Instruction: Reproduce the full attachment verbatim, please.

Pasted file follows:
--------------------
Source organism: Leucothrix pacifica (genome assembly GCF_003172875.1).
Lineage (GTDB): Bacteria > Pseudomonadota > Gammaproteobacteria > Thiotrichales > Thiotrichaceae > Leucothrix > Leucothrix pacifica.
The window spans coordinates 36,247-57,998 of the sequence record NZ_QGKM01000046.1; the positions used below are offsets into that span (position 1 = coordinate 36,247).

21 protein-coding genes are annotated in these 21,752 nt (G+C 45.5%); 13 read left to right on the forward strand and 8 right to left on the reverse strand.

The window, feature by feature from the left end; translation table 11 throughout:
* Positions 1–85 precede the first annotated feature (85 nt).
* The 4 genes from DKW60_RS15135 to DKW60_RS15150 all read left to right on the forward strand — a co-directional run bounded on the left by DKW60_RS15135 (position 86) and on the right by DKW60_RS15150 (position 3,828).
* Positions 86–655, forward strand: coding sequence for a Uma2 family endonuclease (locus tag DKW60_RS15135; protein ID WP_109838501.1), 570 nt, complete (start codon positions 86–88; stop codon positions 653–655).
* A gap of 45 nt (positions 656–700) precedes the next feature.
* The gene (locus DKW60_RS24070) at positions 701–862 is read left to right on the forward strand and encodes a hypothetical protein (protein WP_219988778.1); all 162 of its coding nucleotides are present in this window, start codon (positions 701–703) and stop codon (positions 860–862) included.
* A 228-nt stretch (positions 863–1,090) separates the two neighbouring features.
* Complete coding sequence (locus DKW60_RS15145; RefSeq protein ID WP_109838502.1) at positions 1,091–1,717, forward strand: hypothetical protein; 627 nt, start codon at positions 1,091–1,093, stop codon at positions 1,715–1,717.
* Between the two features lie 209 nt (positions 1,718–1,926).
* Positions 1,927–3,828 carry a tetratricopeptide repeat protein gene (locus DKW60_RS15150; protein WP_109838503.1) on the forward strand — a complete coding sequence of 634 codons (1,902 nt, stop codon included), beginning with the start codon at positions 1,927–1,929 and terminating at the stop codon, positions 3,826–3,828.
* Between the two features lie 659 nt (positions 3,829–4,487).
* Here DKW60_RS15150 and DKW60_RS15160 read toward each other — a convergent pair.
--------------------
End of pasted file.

Source organism: Leucothrix pacifica (genome assembly GCF_003172875.1).
Lineage (GTDB): Bacteria > Pseudomonadota > Gammaproteobacteria > Thiotrichales > Thiotrichaceae > Leucothrix > Leucothrix pacifica.
The window spans coordinates 36,247-57,998 of the sequence record NZ_QGKM01000046.1; the positions used below are offsets into that span (position 1 = coordinate 36,247).

21 protein-coding genes are annotated in these 21,752 nt (G+C 45.5%); 13 read left to right on the forward strand and 8 right to left on the reverse strand.

The window, feature by feature from the left end; translation table 11 throughout:
* Positions 1–85 precede the first annotated feature (85 nt).
* The 4 genes from DKW60_RS15135 to DKW60_RS15150 all read left to right on the forward strand — a co-directional run bounded on the left by DKW60_RS15135 (position 86) and on the right by DKW60_RS15150 (position 3,828).
* Positions 86–655, forward strand: coding sequence for a Uma2 family endonuclease (locus tag DKW60_RS15135; protein ID WP_109838501.1), 570 nt, complete (start codon positions 86–88; stop codon positions 653–655).
* A gap of 45 nt (positions 656–700) precedes the next feature.
* The gene (locus DKW60_RS24070) at positions 701–862 is read left to right on the forward strand and encodes a hypothetical protein (protein WP_219988778.1); all 162 of its coding nucleotides are present in this window, start codon (positions 701–703) and stop codon (positions 860–862) included.
* A 228-nt stretch (positions 863–1,090) separates the two neighbouring features.
* Complete coding sequence (locus DKW60_RS15145; RefSeq protein ID WP_109838502.1) at positions 1,091–1,717, forward strand: hypothetical protein; 627 nt, start codon at positions 1,091–1,093, stop codon at positions 1,715–1,717.
* Between the two features lie 209 nt (positions 1,718–1,926).
* Positions 1,927–3,828 carry a tetratricopeptide repeat protein gene (locus DKW60_RS15150; protein WP_109838503.1) on the forward strand — a complete coding sequence of 634 codons (1,902 nt, stop codon included), beginning with the start codon at positions 1,927–1,929 and terminating at the stop codon, positions 3,826–3,828.
* Between the two features lie 659 nt (positions 3,829–4,487).
* Here DKW60_RS15150 and DKW60_RS15160 read toward each other — a convergent pair.